Mikael Akerfeldt on 20 years of Opeth's Blackwater Park: "I was bitter and beaten down – I didn’t have much hope for us. All I knew was I liked the music I’d written"

Photo of Mikael AKERFELDT and OPETH
(Image credit: Mick Hutson/Redferns)

Widely regarded as one of the greatest progressive metal records of all-time, 2001’s Blackwater Park was the album that saw Opeth step out of the underground and into the limelight, establishing themselves as one of the most exciting prospects in heavy music.

More stylistically diverse than the four albums preceding it, with a crisper sonic clarity courtesy of Steven Wilson’s production treatment, its eight sprawling tracks showcased the wild breadth of singer, guitarist and leader Mikael Åkerfeldt’s imagination – then just 26 years old.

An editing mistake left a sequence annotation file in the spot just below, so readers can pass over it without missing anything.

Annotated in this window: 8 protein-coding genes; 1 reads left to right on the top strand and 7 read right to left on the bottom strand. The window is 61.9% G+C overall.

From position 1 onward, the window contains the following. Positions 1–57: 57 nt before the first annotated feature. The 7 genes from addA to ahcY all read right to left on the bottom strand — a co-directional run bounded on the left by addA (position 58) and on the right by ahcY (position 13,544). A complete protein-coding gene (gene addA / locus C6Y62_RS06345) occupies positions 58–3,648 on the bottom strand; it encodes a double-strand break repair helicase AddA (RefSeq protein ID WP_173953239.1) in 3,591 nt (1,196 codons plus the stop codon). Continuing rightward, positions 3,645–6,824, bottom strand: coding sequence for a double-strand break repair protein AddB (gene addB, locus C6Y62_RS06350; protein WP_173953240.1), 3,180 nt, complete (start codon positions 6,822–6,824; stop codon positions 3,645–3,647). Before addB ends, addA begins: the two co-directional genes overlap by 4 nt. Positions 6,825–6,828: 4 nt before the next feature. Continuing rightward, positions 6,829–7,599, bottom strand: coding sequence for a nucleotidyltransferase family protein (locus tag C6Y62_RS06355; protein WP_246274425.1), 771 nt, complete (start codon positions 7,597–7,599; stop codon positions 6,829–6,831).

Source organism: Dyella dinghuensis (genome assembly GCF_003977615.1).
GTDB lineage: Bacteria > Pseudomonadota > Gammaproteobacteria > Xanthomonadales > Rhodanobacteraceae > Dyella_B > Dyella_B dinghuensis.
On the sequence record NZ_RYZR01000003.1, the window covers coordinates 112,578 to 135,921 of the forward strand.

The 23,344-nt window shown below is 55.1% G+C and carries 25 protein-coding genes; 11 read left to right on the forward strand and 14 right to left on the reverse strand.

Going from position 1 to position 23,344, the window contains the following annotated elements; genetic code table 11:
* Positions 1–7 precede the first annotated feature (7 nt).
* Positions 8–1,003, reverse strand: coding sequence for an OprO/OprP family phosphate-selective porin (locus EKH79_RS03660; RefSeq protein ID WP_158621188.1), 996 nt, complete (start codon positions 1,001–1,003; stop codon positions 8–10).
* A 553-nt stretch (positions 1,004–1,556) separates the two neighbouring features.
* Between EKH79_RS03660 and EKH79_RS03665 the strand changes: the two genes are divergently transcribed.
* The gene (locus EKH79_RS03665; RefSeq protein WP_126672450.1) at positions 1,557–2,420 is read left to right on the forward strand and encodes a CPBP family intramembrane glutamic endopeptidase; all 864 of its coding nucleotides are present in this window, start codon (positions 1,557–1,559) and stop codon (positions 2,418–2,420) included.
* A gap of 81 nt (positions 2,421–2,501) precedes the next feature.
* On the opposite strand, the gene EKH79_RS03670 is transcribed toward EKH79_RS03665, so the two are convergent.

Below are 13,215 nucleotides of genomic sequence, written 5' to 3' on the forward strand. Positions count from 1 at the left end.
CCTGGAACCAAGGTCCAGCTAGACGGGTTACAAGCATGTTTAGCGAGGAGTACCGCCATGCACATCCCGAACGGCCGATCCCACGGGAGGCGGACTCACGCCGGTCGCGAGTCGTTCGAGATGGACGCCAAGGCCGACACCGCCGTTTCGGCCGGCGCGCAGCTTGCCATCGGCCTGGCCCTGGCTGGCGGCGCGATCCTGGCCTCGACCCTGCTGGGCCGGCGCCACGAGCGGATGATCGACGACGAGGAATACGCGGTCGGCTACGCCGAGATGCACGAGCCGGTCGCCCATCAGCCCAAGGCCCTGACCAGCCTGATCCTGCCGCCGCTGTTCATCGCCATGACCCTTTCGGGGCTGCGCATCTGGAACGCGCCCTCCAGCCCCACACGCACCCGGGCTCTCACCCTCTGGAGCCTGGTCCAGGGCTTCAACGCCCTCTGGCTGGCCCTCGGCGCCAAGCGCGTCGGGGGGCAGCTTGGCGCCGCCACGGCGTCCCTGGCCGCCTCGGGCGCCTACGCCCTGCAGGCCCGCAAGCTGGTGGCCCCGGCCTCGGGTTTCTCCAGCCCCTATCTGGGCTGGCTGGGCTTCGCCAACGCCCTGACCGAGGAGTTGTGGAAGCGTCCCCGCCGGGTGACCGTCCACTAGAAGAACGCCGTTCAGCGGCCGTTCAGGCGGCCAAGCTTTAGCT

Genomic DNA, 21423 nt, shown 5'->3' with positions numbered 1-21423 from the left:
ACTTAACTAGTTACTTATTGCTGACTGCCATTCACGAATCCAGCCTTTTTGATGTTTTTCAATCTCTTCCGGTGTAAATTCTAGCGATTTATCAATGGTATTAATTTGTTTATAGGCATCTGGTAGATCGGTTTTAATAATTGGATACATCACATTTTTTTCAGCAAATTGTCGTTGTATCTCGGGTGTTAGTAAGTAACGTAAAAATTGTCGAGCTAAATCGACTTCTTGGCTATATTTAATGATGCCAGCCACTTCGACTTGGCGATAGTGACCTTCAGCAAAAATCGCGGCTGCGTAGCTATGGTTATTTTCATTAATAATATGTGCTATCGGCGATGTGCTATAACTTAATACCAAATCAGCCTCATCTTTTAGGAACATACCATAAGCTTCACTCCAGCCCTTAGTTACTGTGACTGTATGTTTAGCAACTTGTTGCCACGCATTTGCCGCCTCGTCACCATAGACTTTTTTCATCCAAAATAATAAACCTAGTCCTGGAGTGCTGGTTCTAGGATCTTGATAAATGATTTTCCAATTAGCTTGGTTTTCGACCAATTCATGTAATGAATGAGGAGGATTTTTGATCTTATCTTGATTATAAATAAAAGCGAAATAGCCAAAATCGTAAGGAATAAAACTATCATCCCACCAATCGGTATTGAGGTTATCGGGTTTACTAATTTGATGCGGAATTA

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Amit Sharma

Amit has been writing for titles like Total GuitarMusicRadar and Guitar World for over a decade and counts Richie Kotzen, Guthrie Govan and Jeff Beck among his primary influences as a guitar player. He's worked for magazines like Kerrang!Metal HammerClassic RockProgRecord CollectorPlanet RockRhythm and Bass Player, as well as newspapers like Metro and The Independent, interviewing everyone from Ozzy Osbourne and Lemmy to Slash and Jimmy Page, and once even traded solos with a member of Slayer on a track released internationally. As a session guitarist, he's played alongside members of Judas Priest and Uriah Heep in London ensemble Metalworks, as well as handled lead guitars for legends like Glen Matlock (Sex Pistols, The Faces) and Stu Hamm (Steve Vai, Joe Satriani, G3).